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Cysteine C (Cys)

Chemical Properties:

(Sulfur containing group)

Physical Properties:
    Polar (uncharged)

is one of two sulfur-containing amino acids; the other is methionine. Cysteine differs from serine in a single atom-- the sulfur of the thiol replaces the oxygen of the alcohol. The amino acids are, however, much more different in their physical and chemical properties than their similarity might suggest.

Consider, for example, the differences between H2O and H2S. The hydrogen bonding propensity of water is well known and is responsible for many of its remarkable features. Under similar conditions of temperature and pressure, however, H2S is a gas as a consequence of its weak H-bonding propensity. Furthermore, the proton of the thiol of cysteine is much more acid than the hydroxylic proton of serine, making the nucleophilic thiol(ate) much more reactive than the hydroxyl of serine.

Cysteine also plays a key role in stabilizing extracellular proteins. Cysteine can react with itself to form an oxidized dimer by formation of a disulfide bond. The environment within a cell is too strongly reducing for disulfides to form, but in the extracellular environment, disulfides can form and play a key role in stabilizing many such proteins, such as the digestive enzymes of the small intestine.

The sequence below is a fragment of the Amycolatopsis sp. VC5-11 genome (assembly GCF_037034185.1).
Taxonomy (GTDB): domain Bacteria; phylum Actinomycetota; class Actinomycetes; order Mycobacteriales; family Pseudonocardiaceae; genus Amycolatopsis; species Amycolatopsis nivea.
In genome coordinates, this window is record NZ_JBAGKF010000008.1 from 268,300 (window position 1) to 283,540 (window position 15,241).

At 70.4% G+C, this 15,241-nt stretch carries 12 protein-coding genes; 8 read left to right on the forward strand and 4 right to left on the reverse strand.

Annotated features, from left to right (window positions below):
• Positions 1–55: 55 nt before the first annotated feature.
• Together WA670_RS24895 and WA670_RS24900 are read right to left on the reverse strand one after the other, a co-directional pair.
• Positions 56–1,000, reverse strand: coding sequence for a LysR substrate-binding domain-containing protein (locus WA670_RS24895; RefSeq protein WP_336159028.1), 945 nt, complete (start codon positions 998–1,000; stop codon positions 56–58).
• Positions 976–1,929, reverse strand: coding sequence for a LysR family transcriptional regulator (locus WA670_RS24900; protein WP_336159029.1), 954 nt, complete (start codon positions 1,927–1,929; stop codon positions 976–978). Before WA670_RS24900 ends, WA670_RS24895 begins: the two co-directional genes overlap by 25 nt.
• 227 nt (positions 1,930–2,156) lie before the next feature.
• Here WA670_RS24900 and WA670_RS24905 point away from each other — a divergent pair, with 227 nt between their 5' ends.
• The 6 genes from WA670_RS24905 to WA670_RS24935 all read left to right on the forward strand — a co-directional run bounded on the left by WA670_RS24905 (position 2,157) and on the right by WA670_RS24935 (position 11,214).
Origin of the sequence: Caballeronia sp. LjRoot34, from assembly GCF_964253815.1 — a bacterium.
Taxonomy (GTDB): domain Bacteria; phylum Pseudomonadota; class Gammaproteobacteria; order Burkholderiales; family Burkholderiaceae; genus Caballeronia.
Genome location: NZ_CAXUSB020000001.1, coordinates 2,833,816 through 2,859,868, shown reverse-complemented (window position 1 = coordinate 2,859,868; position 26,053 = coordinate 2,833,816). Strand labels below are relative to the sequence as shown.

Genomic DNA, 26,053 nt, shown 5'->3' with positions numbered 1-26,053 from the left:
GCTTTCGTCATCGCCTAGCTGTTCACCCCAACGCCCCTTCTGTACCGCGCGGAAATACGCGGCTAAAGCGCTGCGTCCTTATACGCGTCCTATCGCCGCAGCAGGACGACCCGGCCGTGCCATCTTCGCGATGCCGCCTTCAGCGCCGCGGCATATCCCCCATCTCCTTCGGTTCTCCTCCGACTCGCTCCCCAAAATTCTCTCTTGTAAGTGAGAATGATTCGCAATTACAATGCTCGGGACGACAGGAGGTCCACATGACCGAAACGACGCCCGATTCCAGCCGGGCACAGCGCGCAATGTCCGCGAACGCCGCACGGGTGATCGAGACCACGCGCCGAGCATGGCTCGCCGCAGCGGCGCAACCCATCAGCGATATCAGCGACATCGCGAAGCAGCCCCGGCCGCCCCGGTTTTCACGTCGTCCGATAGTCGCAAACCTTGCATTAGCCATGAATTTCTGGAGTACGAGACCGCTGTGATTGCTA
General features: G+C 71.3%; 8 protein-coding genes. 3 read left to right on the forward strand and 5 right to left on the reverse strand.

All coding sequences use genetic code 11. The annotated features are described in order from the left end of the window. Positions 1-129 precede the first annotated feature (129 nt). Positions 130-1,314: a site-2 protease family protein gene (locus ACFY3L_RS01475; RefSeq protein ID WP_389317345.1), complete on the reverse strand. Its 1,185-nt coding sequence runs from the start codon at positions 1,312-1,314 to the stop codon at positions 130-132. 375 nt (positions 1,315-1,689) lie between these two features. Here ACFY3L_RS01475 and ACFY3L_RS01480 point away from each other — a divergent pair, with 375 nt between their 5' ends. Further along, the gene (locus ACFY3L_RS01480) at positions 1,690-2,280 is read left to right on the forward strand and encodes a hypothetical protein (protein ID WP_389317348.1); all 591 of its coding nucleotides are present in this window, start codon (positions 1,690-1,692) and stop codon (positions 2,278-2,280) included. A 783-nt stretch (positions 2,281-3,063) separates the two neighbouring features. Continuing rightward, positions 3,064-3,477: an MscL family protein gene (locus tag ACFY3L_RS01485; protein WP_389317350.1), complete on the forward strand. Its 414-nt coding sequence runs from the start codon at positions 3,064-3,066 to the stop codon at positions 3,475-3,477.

Cysteine and methionine are the only sulfur-containing amino acids.

molecular structure for  HS-CH2-CH(NH3)-COO

Chemical structure for cysteine

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The Biology Project > Biochemistry > The Chemistry of Amino Acids

The Biology Project
Department of Biochemistry and Molecular Biophysics
University of Arizona
August 25, 2003
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